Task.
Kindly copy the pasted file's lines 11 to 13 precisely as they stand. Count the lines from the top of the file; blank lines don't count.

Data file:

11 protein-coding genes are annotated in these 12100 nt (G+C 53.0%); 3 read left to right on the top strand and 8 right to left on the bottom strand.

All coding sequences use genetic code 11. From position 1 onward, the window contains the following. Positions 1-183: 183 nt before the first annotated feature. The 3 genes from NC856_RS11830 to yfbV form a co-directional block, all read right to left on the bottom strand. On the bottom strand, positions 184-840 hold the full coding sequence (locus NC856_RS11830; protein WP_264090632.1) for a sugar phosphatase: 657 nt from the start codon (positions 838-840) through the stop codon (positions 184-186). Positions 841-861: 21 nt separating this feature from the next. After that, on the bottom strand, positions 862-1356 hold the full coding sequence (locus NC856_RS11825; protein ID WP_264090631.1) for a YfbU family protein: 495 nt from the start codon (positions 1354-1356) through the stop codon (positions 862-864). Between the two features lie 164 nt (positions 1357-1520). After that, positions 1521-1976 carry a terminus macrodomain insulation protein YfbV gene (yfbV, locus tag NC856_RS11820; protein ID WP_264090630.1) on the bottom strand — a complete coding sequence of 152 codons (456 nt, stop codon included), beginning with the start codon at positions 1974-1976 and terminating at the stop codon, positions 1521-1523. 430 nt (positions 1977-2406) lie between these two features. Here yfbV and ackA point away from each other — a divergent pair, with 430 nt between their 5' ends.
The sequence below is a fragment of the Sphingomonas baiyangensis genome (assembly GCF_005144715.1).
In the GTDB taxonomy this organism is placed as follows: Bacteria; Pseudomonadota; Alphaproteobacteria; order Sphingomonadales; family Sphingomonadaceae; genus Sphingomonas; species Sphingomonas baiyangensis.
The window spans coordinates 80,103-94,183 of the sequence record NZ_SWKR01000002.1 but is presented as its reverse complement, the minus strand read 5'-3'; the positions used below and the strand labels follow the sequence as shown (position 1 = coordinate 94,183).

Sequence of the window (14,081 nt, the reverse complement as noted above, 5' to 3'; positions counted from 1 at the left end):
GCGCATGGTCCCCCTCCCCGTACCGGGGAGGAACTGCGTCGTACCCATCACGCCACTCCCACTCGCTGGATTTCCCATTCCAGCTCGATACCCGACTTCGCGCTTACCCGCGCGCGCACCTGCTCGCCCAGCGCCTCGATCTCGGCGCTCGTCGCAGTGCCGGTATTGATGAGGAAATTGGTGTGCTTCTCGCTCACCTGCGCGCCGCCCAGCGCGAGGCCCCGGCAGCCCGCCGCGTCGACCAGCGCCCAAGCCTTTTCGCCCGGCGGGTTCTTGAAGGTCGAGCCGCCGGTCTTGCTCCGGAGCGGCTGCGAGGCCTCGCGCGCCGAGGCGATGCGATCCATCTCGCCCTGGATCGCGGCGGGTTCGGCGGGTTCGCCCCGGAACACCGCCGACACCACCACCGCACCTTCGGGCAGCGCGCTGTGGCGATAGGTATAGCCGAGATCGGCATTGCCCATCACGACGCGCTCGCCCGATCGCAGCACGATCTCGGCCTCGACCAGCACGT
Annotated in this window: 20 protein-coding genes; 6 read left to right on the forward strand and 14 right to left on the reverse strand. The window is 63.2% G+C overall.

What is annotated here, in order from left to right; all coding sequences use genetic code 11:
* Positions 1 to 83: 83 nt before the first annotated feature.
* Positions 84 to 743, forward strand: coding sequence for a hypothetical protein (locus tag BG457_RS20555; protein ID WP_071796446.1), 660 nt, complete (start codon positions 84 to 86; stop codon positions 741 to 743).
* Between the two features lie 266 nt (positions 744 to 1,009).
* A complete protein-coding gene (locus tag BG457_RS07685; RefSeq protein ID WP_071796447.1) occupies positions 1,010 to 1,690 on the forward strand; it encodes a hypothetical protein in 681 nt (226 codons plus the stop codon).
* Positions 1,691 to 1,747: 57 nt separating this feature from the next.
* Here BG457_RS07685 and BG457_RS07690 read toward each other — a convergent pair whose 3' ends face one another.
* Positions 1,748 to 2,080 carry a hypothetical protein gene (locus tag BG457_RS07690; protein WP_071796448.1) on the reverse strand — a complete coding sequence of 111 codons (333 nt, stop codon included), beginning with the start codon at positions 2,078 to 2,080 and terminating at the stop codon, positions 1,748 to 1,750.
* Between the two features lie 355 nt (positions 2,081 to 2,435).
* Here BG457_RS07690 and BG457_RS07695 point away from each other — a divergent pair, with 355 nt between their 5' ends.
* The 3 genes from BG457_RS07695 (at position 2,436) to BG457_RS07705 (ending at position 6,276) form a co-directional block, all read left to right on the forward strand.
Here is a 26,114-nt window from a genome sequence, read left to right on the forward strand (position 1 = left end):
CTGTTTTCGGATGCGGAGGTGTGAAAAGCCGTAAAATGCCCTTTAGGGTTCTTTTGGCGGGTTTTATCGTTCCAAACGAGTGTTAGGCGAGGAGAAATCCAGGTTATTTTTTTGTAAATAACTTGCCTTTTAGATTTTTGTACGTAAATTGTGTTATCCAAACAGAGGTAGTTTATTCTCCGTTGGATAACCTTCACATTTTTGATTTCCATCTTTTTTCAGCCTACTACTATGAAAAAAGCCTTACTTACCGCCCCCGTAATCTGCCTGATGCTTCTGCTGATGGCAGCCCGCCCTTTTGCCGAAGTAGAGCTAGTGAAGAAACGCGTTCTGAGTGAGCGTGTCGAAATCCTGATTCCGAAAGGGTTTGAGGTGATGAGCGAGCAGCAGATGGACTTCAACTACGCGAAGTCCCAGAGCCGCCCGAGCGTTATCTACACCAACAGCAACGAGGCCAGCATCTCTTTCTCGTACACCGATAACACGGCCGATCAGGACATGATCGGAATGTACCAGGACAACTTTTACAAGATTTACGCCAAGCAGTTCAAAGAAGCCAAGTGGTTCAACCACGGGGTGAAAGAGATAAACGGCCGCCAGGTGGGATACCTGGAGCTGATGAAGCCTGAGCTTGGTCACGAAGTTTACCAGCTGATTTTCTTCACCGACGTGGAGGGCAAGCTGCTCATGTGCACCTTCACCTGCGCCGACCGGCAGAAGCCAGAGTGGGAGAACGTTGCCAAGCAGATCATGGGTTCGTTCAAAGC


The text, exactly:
* Positions 84 to 743, forward strand: coding sequence for a hypothetical protein (locus tag BG457_RS20555; protein ID WP_071796446.1), 660 nt, complete (start codon positions 84 to 86; stop codon positions 741 to 743).
* Between the two features lie 266 nt (positions 744 to 1,009).
* A complete protein-coding gene (locus tag BG457_RS07685; RefSeq protein ID WP_071796447.1) occupies positions 1,010 to 1,690 on the forward strand; it encodes a hypothetical protein in 681 nt (226 codons plus the stop codon).